Review: Blissfully Wrong - The Jinhao X450R Fountain Pen

Jinhao X450RSometimes I just love being wrong. So much so, I'll happily admit it in public.

After my post a couple weeks ago on Esterbrooks, Mak, an acquaintance of mine in Hong Kong wrote to tell me that there were plenty of quality fountain pens still selling brand new under the $20 mark. Now, given that the list price of the Lamy Safari is $30 USD and the inexpensive but highly-regarded Waterman Phileas is $60 USD (though they can often be found for about $20 and $30 without converters), I was hard pressed to think of a single example. Even in the eBay "roll the dice, take your chances" game of slugging through remnants of estate sales, it's hard to find something that isn't scratchy, leaky, sac-less, ugly or just plain broken. I expressed my skepticism, but my friend apparently lives in quite a different world, one where good deals are far more common than in the far north of Canada. The next thing I knew, Mak had procured a little $10 gift for me and sent it on a journey half-way around the world.

While I waited for it, I couldn't help but remember one of my first fountain pens. While that "Asia Wood Stunning Pen" cost about $8, the seller insisted that adding a few no-name ink cartridges bumped the shipping price from $10 to $22. When it finally arrived, the cheap cap wouldn't fit snug, the nib was misaligned and scratchy, the "jewel" atop was a dollop of hot glue, and the splinters skirting every corner sent me running for tweezers. Straight into the junk drawer it went.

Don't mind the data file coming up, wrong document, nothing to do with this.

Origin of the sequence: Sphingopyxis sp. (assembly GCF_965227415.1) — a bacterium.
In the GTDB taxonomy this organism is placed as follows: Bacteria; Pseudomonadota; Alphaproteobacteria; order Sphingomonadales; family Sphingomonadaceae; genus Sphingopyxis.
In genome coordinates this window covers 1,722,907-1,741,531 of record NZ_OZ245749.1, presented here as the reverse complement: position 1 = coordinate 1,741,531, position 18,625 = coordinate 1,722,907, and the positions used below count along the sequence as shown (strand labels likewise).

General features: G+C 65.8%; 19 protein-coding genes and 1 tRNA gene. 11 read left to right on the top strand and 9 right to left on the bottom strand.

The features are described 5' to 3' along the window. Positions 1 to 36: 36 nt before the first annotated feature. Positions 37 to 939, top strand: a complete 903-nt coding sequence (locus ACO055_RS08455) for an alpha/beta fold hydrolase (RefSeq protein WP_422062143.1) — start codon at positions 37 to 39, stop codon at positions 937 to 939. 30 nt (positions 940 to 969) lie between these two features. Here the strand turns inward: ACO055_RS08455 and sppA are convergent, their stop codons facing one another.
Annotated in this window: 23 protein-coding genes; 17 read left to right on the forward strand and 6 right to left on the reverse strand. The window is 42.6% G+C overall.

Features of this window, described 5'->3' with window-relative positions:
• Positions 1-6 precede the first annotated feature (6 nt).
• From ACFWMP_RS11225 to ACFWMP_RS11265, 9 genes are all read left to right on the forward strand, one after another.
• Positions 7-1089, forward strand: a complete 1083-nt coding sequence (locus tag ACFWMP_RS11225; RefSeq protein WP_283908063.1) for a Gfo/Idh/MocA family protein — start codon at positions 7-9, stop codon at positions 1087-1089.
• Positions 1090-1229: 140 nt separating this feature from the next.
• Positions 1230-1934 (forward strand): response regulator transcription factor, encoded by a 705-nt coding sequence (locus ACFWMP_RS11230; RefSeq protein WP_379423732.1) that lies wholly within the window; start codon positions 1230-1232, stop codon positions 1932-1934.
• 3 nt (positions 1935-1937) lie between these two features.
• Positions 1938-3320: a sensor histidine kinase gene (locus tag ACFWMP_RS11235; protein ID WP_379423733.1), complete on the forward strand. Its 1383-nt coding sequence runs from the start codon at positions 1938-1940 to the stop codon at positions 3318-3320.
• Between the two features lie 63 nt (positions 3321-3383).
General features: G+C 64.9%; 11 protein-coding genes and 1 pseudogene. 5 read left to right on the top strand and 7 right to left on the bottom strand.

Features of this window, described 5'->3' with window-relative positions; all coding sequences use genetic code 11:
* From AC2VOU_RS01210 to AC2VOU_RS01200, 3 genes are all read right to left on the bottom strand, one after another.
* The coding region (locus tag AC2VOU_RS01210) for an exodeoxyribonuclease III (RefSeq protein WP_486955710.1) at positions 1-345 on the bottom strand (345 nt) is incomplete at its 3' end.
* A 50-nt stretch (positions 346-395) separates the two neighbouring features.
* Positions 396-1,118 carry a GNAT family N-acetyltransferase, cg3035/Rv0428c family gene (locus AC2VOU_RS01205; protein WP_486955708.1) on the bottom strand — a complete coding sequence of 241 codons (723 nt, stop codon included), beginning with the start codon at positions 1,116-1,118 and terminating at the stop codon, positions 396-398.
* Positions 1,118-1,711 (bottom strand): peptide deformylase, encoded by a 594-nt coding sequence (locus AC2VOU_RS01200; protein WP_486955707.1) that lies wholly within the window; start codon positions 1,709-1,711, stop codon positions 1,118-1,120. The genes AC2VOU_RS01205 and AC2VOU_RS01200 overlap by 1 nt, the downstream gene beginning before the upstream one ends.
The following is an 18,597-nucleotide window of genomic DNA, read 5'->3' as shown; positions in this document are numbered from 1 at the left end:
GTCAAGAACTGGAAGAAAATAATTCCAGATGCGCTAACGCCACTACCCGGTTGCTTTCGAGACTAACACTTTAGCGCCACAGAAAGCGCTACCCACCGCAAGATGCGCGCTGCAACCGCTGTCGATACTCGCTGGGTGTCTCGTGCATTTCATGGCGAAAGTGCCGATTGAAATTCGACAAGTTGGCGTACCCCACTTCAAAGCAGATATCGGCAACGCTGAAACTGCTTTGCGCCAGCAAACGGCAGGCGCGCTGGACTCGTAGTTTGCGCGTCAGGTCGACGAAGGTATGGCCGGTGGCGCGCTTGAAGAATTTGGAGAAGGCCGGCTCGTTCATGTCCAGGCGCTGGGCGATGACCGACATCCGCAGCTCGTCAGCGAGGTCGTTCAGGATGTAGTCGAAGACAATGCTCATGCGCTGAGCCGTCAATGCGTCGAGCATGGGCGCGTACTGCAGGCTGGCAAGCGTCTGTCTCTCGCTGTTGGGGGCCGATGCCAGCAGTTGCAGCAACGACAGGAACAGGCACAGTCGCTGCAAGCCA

But, oh, was this one a pleasant surprise.

It's almost impossible to find information about the manufacturer of my new pen, but the Jinhao page gives a clue as to its origins: "Jinhao is made in China and a relatively new company started by a previous employee of a major pen manufacturer." It came in a simple little unostentatious red cardboard box, but the pen itself was quite beautiful, and far more than what I expected.